Hancock Jaffe Laboratories (NSDQ:HJLI) said yesterday that six-month data from its in-human VenoValve study showed that the first five patients observed displayed improvements in all study endpoints.
Principal investigator Dr. Jorge Hernando Ulloa reported that the patients showed 10% improvement in reflux, 2% improvement in disease manifestations (VCSS scores) and 13% improvements in pain (VAS scores) compared to levels at 90 days following VenoValve surgery.
Reflux is the primary end point for the ongoing VenoValve trial in Bogota, Colombia, and is the main cause of severe chronic venous insufficiency (CVI) of the deep vein system. HJLI launched the trial in February.
Along with the first five patients, three more patients have been enrolled in the trial, one of which is at 90 days post-operation while the remaining two are at 60 days after surgery. HJLI said a ninth patient has been enrolled and was successfully implanted this month.
The company added that its next steps include enrolling and implanting a VenoValve in a 10th patient and reengaging with the FDA as it prepares to file an investigational device exemption application for a U.S. pivotal trial.
The VenoValve is a porcine valve designed to be implanted into the femoral or popliteal vein to treat lower limb chronic venous insufficiency from damage to leg vein valves after deep vein thrombosis, the Irvine, Calif.-based company said.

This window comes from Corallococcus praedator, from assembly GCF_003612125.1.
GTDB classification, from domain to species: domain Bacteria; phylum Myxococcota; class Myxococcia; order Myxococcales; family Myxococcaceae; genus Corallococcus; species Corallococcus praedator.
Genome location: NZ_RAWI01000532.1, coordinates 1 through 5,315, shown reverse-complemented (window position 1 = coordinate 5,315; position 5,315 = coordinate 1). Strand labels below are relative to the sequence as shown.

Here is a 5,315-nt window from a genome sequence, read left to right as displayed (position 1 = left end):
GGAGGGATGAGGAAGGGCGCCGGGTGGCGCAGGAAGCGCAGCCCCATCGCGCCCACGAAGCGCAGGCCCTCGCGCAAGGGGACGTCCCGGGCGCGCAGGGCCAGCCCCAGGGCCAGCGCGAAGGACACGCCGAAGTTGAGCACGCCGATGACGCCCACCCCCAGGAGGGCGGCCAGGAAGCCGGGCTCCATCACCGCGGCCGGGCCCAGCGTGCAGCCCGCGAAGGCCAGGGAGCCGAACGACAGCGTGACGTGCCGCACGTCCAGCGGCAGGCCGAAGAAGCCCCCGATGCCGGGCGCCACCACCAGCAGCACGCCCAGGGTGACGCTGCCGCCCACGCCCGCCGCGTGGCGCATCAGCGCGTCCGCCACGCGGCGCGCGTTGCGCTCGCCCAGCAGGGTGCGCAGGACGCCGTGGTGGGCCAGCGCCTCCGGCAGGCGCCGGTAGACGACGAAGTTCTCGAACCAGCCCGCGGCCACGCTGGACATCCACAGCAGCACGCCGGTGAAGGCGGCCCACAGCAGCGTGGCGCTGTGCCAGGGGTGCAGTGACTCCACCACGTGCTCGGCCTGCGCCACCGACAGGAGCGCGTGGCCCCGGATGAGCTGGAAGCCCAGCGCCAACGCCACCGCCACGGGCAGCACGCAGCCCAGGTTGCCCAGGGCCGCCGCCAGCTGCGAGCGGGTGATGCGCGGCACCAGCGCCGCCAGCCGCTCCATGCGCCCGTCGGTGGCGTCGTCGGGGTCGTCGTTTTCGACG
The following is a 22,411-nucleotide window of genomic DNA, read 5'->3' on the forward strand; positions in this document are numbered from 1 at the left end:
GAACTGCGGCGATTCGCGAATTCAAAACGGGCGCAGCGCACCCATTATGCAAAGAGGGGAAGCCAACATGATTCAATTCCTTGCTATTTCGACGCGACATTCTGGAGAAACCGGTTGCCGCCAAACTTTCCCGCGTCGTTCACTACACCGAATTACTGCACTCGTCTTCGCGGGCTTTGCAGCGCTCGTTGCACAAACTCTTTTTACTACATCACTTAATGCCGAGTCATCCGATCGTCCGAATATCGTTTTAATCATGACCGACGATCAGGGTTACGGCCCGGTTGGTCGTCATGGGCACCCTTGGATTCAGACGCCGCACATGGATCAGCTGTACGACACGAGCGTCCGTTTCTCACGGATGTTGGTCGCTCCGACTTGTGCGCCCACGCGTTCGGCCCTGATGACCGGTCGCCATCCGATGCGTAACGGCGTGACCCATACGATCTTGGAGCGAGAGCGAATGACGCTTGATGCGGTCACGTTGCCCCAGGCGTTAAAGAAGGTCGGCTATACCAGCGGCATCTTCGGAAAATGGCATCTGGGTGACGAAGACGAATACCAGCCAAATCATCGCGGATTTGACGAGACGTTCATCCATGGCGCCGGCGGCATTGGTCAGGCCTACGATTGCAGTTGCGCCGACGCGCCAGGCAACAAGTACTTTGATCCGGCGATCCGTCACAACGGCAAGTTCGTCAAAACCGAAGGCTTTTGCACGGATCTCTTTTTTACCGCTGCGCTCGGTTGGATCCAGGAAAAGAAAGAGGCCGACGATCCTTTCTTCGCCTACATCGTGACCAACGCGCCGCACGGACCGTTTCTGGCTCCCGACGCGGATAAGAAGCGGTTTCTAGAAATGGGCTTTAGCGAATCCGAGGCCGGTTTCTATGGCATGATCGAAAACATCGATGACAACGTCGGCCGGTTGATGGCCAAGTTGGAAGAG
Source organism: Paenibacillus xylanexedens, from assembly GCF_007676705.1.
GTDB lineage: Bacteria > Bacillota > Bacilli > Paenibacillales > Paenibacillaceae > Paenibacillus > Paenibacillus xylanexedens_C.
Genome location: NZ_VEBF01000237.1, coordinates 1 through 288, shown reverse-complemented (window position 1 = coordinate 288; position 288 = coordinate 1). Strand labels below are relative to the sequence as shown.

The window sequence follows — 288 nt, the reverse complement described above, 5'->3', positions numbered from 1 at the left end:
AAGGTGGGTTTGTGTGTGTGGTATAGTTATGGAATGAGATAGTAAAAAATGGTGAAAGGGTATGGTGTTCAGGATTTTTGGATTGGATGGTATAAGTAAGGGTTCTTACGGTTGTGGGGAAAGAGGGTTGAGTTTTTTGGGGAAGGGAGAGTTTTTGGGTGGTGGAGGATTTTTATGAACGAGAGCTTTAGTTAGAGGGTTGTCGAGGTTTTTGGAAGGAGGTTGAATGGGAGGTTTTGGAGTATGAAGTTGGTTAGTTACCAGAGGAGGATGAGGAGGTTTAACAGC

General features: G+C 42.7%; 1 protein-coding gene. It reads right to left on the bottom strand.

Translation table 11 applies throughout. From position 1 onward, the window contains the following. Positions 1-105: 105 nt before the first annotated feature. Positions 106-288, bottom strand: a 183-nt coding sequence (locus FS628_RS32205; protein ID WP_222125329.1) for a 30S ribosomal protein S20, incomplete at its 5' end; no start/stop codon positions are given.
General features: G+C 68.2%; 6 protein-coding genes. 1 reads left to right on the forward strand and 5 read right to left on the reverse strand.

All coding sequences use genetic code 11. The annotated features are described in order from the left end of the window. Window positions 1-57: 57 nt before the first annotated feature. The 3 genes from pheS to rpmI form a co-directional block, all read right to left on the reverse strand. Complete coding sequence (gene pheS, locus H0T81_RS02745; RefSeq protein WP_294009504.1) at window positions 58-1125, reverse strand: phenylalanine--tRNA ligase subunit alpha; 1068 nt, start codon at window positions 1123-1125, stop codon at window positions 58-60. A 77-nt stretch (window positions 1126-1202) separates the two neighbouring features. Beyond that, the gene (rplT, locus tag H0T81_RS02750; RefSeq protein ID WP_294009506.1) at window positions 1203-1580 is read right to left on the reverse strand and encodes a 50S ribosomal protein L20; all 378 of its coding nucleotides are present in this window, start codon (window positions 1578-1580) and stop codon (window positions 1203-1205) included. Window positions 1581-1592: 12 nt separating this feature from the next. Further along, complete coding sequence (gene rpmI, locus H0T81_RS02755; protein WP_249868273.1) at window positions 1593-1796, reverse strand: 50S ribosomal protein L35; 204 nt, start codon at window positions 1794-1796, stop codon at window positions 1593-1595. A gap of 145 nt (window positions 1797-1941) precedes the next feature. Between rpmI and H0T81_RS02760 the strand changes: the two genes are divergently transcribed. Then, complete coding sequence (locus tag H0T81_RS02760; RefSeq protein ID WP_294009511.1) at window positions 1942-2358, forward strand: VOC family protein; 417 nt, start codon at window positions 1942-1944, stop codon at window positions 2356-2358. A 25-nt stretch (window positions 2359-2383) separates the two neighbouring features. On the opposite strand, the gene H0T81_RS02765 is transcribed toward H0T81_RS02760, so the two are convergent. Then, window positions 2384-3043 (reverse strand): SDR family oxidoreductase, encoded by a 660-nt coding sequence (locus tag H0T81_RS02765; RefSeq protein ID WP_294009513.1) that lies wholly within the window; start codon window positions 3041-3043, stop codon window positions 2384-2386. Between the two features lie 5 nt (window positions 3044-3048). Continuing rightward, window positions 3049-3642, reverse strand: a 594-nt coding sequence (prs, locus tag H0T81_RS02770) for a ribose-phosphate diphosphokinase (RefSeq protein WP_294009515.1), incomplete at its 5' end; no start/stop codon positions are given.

“If our patients had merely maintained their 90-day improvement levels, that would have been a positive result,” HJLI CEO Robert Berman said in a news release. “Instead, our patients have continued to show improvement. What is equally as impressive is the extensive healing of the venous ulcer at only 60 days post-VenoValve surgery. Our goal with the VenoValve is to improve the lives of patients with CVI and this data and the pictures show that we are on the right path.”
“It is gratifying to be able to help patients that are in such distress and have no other effective treatment options,” added SVP & chief medical officer Dr. Marc Glickman. “The venous ulcers that we typically encounter are extremely painful and negatively impact all aspects of the patients’ lives. The results that we are seeing so far in terms of ulcer healing are beyond my expectations.”
Shares of HJLI were down -0.8% at 78¢ per share in midday trading today.